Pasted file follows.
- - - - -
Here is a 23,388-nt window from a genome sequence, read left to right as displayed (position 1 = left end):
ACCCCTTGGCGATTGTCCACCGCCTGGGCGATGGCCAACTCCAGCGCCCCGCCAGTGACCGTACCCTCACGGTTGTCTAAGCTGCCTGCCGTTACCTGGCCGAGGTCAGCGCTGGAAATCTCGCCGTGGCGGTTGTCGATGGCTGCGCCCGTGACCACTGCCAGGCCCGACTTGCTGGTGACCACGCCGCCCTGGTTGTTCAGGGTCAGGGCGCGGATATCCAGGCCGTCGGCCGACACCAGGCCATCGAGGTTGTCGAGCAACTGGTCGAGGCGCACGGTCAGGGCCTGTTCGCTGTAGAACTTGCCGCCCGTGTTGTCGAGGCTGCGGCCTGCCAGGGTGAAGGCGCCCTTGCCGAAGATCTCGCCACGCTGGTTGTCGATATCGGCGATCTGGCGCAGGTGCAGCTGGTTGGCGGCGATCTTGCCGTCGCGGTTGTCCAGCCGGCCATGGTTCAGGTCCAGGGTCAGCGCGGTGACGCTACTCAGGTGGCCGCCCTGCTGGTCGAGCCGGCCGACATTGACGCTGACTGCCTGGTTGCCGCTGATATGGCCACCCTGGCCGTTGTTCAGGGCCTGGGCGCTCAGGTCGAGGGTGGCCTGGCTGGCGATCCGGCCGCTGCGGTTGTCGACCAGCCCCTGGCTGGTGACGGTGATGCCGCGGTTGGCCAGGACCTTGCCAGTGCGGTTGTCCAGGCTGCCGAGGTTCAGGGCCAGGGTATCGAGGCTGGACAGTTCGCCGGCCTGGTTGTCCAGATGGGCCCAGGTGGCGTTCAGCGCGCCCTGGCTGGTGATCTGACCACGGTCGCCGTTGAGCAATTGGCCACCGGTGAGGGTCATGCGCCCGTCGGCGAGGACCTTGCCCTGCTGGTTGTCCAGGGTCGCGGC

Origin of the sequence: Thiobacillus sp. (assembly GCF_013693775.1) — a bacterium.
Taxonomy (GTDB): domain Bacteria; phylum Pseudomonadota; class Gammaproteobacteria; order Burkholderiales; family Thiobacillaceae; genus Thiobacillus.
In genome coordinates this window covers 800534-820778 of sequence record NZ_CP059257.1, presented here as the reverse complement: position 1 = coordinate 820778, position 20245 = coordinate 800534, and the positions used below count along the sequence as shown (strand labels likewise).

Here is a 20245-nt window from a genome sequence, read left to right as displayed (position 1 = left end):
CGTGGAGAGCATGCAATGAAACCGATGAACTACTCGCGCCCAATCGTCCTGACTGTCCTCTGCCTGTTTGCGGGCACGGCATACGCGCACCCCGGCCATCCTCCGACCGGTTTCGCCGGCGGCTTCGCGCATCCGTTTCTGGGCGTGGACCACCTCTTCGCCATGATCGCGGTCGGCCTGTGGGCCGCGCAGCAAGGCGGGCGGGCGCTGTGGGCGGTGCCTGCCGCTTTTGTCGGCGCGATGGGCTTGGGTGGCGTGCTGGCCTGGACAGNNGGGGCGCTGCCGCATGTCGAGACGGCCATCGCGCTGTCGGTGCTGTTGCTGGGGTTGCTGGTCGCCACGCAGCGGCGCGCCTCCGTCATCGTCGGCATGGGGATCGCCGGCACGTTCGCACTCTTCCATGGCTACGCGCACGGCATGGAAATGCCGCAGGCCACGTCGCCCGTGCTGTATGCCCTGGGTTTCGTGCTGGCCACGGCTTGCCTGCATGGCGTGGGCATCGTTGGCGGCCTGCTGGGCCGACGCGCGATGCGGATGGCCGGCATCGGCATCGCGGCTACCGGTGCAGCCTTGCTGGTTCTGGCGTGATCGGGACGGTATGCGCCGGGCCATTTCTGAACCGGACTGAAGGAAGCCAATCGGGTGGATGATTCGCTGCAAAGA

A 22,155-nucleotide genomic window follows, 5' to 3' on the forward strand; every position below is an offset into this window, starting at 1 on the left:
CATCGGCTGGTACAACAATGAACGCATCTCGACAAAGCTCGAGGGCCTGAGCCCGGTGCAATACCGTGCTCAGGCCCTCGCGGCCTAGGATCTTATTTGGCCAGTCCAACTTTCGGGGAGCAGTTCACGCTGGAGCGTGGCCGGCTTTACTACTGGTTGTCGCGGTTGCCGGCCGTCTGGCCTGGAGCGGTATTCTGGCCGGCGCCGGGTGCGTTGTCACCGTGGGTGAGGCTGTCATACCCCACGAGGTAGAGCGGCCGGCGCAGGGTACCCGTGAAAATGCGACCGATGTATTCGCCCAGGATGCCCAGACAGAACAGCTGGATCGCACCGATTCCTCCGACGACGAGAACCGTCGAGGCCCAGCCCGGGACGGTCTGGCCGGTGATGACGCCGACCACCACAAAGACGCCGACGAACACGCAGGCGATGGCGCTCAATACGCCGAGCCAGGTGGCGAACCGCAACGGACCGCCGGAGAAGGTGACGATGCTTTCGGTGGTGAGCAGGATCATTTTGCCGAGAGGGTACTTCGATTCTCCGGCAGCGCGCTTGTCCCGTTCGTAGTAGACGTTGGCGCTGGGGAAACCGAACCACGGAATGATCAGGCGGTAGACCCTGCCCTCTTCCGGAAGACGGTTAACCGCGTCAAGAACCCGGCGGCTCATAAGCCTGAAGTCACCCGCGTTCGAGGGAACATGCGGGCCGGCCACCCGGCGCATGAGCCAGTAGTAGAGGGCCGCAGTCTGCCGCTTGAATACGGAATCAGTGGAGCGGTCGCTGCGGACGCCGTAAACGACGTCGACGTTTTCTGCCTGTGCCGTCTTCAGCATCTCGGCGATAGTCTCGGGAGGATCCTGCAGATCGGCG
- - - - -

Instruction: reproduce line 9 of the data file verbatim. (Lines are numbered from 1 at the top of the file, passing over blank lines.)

CATCGGCTGGTACAACAATGAACGCATCTCGACAAAGCTCGAGGGCCTGAGCCCGGTGCAATACCGTGCTCAGGCCCTCGCGGCCTAGGATCTTATTTGGCCAGTCCAACTTTCGGGGAGCAGTTCACGCTGGAGCGTGGCCGGCTTTACTACTGGTTGTCGCGGTTGCCGGCCGTCTGGCCTGGAGCGGTATTCTGGCCGGCGCCGGGTGCGTTGTCACCGTGGGTGAGGCTGTCATACCCCACGAGGTAGAGCGGCCGGCGCAGGGTACCCGTGAAAATGCGACCGATGTATTCGCCCAGGATGCCCAGACAGAACAGCTGGATCGCACCGATTCCTCCGACGACGAGAACCGTCGAGGCCCAGCCCGGGACGGTCTGGCCGGTGATGACGCCGACCACCACAAAGACGCCGACGAACACGCAGGCGATGGCGCTCAATACGCCGAGCCAGGTGGCGAACCGCAACGGACCGCCGGAGAAGGTGACGATGCTTTCGGTGGTGAGCAGGATCATTTTGCCGAGAGGGTACTTCGATTCTCCGGCAGCGCGCTTGTCCCGTTCGTAGTAGACGTTGGCGCTGGGGAAACCGAACCACGGAATGATCAGGCGGTAGACCCTGCCCTCTTCCGGAAGACGGTTAACCGCGTCAAGAACCCGGCGGCTCATAAGCCTGAAGTCACCCGCGTTCGAGGGAACATGCGGGCCGGCCACCCGGCGCATGAGCCAGTAGTAGAGGGCCGCAGTCTGCCGCTTGAATACGGAATCAGTGGAGCGGTCGCTGCGGACGCCGTAAACGACGTCGACGTTTTCTGCCTGTGCCGTCTTCAGCATCTCGGCGATAGTCTCGGGAGGATCCTGCAGATCGGCG